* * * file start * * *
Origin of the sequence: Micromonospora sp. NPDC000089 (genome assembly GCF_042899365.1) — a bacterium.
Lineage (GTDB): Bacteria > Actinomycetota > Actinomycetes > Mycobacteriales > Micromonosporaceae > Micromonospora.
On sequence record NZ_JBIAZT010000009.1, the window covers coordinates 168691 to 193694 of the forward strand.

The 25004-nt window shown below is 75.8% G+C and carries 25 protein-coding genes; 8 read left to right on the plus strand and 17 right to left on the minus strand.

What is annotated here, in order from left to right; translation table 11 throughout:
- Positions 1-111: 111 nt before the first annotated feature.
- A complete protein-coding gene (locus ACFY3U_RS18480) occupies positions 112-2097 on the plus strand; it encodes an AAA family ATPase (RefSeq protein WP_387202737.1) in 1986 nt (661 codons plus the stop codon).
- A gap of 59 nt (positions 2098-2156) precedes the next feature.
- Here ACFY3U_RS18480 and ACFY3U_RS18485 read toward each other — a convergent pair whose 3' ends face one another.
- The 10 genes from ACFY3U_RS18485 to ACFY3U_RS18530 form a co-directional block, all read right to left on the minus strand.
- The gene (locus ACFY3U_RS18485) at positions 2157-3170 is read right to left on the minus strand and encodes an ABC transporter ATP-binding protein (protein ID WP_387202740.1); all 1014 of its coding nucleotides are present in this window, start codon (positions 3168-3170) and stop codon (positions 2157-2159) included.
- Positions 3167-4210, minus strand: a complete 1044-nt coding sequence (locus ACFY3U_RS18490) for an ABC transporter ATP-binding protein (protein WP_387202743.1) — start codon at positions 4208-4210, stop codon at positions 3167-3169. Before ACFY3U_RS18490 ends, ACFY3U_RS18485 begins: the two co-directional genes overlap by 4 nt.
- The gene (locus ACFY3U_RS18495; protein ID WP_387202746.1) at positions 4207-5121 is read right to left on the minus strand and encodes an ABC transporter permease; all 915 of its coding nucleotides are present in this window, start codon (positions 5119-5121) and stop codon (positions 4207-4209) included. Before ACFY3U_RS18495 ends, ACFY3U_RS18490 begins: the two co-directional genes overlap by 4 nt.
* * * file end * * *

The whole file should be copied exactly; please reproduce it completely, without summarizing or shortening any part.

Origin of the sequence: Micromonospora sp. NPDC000089 (genome assembly GCF_042899365.1) — a bacterium.
Lineage (GTDB): Bacteria > Actinomycetota > Actinomycetes > Mycobacteriales > Micromonosporaceae > Micromonospora.
On sequence record NZ_JBIAZT010000009.1, the window covers coordinates 168691 to 193694 of the forward strand.

The 25004-nt window shown below is 75.8% G+C and carries 25 protein-coding genes; 8 read left to right on the plus strand and 17 right to left on the minus strand.

What is annotated here, in order from left to right; translation table 11 throughout:
- Positions 1-111: 111 nt before the first annotated feature.
- A complete protein-coding gene (locus ACFY3U_RS18480) occupies positions 112-2097 on the plus strand; it encodes an AAA family ATPase (RefSeq protein WP_387202737.1) in 1986 nt (661 codons plus the stop codon).
- A gap of 59 nt (positions 2098-2156) precedes the next feature.
- Here ACFY3U_RS18480 and ACFY3U_RS18485 read toward each other — a convergent pair whose 3' ends face one another.
- The 10 genes from ACFY3U_RS18485 to ACFY3U_RS18530 form a co-directional block, all read right to left on the minus strand.
- The gene (locus ACFY3U_RS18485) at positions 2157-3170 is read right to left on the minus strand and encodes an ABC transporter ATP-binding protein (protein ID WP_387202740.1); all 1014 of its coding nucleotides are present in this window, start codon (positions 3168-3170) and stop codon (positions 2157-2159) included.
- Positions 3167-4210, minus strand: a complete 1044-nt coding sequence (locus ACFY3U_RS18490) for an ABC transporter ATP-binding protein (protein WP_387202743.1) — start codon at positions 4208-4210, stop codon at positions 3167-3169. Before ACFY3U_RS18490 ends, ACFY3U_RS18485 begins: the two co-directional genes overlap by 4 nt.
- The gene (locus ACFY3U_RS18495; protein ID WP_387202746.1) at positions 4207-5121 is read right to left on the minus strand and encodes an ABC transporter permease; all 915 of its coding nucleotides are present in this window, start codon (positions 5119-5121) and stop codon (positions 4207-4209) included. Before ACFY3U_RS18495 ends, ACFY3U_RS18490 begins: the two co-directional genes overlap by 4 nt.